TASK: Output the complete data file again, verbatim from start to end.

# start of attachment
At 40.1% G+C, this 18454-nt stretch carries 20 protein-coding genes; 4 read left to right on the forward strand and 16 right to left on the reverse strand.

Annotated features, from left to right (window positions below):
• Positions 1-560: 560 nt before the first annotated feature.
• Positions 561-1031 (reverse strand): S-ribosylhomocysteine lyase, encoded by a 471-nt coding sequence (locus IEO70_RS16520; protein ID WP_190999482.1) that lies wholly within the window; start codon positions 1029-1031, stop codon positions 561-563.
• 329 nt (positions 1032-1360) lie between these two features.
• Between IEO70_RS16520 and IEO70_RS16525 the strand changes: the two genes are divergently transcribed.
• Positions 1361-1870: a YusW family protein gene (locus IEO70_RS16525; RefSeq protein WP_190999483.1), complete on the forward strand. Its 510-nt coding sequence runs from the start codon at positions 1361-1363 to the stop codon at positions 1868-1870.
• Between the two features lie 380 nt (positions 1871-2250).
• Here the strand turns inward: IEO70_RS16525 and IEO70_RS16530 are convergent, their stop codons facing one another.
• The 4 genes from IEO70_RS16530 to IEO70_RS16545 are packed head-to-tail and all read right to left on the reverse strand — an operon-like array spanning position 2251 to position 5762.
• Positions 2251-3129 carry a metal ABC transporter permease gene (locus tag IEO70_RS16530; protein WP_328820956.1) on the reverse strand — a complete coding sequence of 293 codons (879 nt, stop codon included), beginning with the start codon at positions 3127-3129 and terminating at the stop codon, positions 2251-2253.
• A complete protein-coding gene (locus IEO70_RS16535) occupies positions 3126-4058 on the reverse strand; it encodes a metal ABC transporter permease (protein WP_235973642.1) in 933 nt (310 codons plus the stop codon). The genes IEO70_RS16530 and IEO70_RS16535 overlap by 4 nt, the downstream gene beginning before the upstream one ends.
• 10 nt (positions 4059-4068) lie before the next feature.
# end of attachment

At 40.1% G+C, this 18454-nt stretch carries 20 protein-coding genes; 4 read left to right on the forward strand and 16 right to left on the reverse strand.

Annotated features, from left to right (window positions below):
• Positions 1-560: 560 nt before the first annotated feature.
• Positions 561-1031 (reverse strand): S-ribosylhomocysteine lyase, encoded by a 471-nt coding sequence (locus IEO70_RS16520; protein ID WP_190999482.1) that lies wholly within the window; start codon positions 1029-1031, stop codon positions 561-563.
• 329 nt (positions 1032-1360) lie between these two features.
• Between IEO70_RS16520 and IEO70_RS16525 the strand changes: the two genes are divergently transcribed.
• Positions 1361-1870: a YusW family protein gene (locus IEO70_RS16525; RefSeq protein WP_190999483.1), complete on the forward strand. Its 510-nt coding sequence runs from the start codon at positions 1361-1363 to the stop codon at positions 1868-1870.
• Between the two features lie 380 nt (positions 1871-2250).
• Here the strand turns inward: IEO70_RS16525 and IEO70_RS16530 are convergent, their stop codons facing one another.
• The 4 genes from IEO70_RS16530 to IEO70_RS16545 are packed head-to-tail and all read right to left on the reverse strand — an operon-like array spanning position 2251 to position 5762.
• Positions 2251-3129 carry a metal ABC transporter permease gene (locus tag IEO70_RS16530; protein WP_328820956.1) on the reverse strand — a complete coding sequence of 293 codons (879 nt, stop codon included), beginning with the start codon at positions 3127-3129 and terminating at the stop codon, positions 2251-2253.
• A complete protein-coding gene (locus IEO70_RS16535) occupies positions 3126-4058 on the reverse strand; it encodes a metal ABC transporter permease (protein WP_235973642.1) in 933 nt (310 codons plus the stop codon). The genes IEO70_RS16530 and IEO70_RS16535 overlap by 4 nt, the downstream gene beginning before the upstream one ends.
• 10 nt (positions 4059-4068) lie before the next feature.